3) Combine backpacking and volunteering

Volunteering doesn’t have to be a six-month long experience. Some companies offer short-term placements, and these are awesome to combine with backpacking before, after or even during your placement.

This means you’ll need to do some proper research into what’s out there and what you can see and do. To start off with, make sure you swot up on the Foreign and Commonwealth Office’s travel advice for backpackers and volunteers taking any length of gap year.

Then move onto the destination. Learn about your placement area. What are the cultural curiosities? What language do they speak? What are the customs and etiquette? Get a head-start by learning some of the local dialect, brushing up on your traditions and discovering the most amazing sights to seek out away from the ‘day job’ of working at your placement.

4) Go beyond the scope of the project

Just because you’ve signed up to do one thing, that doesn’t mean your good work has to begin and end at the placement.

For example, in Africa orphanages are overwhelmed with volunteers wanting to care for babies and toddlers. But relatively speaking, these kids are pretty well looked after. The most in-need and poorest kids are often the ones beyond the reach of the orphanage; the malnourished children with pot-bellies and no schooling are living beyond the peripheries of the volunteering scope. So why not go there?

If you have really knowledgeable coordinators looking after you, they’ll know the local villages and families. They can take you to these places where you can lend a hand outside your agreed volunteering time.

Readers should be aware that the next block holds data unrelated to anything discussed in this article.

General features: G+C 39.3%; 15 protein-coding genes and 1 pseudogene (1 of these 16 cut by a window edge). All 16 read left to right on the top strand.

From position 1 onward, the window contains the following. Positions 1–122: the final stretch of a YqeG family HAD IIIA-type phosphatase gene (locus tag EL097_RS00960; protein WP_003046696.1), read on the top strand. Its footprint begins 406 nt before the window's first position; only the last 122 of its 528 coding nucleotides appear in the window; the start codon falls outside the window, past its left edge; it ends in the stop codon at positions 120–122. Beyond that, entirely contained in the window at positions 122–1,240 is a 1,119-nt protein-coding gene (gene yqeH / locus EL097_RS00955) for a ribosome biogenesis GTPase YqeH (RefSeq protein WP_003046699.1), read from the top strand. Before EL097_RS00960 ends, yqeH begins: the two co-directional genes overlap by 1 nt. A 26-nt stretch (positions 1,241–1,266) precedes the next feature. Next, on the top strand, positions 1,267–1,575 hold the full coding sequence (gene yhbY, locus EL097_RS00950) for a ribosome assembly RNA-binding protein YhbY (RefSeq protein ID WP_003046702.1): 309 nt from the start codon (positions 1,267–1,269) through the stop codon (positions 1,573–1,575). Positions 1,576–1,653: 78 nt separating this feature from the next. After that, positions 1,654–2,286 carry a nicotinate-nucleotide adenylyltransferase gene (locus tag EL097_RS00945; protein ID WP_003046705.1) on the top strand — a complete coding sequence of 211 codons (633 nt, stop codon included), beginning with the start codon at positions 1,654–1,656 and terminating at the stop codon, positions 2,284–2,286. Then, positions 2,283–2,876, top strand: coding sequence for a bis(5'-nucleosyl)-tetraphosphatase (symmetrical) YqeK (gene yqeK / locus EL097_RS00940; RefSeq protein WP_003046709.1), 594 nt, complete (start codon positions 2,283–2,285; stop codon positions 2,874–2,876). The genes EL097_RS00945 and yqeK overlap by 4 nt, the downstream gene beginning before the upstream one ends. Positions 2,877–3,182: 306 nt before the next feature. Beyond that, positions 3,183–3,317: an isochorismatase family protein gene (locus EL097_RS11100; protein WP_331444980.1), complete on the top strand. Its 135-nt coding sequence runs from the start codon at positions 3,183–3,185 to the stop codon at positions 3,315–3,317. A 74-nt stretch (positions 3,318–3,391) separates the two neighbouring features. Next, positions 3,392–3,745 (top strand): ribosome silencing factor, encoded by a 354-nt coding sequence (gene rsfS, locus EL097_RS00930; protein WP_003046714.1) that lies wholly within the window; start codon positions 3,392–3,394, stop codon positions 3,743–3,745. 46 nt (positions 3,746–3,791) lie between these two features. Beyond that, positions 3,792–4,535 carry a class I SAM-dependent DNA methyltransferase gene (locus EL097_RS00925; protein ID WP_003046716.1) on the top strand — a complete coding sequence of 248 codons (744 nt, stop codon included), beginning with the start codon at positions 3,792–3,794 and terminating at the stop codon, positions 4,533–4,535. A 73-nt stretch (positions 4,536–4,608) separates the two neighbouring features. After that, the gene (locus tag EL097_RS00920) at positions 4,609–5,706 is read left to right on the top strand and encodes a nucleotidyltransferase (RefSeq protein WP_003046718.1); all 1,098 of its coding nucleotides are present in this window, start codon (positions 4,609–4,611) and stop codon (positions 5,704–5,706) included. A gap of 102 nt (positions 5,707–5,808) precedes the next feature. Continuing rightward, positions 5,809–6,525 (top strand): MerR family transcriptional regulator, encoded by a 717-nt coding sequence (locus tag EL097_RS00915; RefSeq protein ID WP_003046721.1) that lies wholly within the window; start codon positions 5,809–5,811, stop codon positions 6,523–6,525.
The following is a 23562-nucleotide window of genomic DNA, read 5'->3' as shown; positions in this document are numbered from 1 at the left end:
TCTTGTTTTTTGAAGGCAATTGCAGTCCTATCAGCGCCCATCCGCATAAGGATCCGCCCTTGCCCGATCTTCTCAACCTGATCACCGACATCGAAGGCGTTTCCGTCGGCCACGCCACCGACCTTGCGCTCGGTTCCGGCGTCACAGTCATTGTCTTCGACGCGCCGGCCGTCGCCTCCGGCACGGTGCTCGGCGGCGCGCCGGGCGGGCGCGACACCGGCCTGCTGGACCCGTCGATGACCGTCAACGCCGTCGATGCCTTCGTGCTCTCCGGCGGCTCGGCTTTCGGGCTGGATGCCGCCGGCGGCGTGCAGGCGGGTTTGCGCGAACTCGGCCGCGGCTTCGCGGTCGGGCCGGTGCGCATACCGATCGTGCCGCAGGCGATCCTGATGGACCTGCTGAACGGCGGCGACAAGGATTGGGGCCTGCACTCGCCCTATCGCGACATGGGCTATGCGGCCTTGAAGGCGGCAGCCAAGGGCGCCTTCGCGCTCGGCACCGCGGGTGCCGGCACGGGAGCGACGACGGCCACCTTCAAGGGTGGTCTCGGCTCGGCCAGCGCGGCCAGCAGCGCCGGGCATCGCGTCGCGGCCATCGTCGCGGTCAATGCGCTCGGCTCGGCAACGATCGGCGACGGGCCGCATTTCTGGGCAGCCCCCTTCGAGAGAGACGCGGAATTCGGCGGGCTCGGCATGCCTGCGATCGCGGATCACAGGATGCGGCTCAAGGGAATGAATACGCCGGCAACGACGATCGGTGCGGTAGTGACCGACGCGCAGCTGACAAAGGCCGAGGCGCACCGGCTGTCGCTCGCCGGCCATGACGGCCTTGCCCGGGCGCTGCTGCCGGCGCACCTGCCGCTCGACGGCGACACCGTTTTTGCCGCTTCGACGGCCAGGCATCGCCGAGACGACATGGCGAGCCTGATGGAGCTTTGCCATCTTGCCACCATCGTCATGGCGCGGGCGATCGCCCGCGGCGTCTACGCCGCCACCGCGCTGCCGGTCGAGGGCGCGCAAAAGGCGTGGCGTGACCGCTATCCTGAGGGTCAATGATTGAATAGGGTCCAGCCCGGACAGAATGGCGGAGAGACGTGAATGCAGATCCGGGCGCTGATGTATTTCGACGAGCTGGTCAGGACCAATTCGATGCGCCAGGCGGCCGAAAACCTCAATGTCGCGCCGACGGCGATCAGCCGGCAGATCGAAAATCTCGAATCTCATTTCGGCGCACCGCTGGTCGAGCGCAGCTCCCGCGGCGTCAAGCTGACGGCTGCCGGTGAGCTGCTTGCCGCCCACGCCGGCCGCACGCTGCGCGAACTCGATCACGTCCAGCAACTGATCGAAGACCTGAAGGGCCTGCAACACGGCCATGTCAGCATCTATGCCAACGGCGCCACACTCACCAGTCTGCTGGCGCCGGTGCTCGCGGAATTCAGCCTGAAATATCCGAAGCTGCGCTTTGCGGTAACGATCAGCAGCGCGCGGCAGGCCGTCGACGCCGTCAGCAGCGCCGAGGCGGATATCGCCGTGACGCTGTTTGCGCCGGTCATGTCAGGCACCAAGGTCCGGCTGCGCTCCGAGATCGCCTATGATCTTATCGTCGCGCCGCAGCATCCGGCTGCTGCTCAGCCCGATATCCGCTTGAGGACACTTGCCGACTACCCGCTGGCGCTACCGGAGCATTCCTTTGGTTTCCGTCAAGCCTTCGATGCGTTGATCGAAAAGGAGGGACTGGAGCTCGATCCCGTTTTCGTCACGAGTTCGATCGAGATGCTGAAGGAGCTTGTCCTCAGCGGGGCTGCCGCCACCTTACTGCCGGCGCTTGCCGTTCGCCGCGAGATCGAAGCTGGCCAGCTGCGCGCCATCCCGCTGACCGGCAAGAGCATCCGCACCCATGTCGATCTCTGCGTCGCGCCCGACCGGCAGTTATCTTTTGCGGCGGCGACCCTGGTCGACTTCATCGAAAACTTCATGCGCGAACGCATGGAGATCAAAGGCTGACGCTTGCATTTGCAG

Obviously, with this kind of approach you need to tread carefully and sensitively – you don’t want to thrust yourself into people’s lives when you’re not wanted – but you could make a huge difference by going above and beyond.

5) Take things that’ll really make a difference

Following on from the advice about going beyond the scope of the placement, when you head out to your placement bring things that’ll really make a difference. Or take money to buy things that’ll make a difference. Broadly speaking, schools and orphanages will be well-stocked with toys; those poorest families would appreciate water filters, medicine, underwear and hygiene items like tampons.

I hope this advice has been helpful. Let me know your thoughts on how best to approach a volunteering trip abroad by leaving some comments. Please remember these are just my own views, and not necessarily shared by Bohemian Trails.

Andrew Tipp is a writer, blogger and editor. He works in digital publishing, and has spent more than a year backpacking and volunteering around the world. He spent his gap year working in an African school with Gap Activity Projects, and later worked for advice and community site gapyear.com. His favorite countries are Bolivia.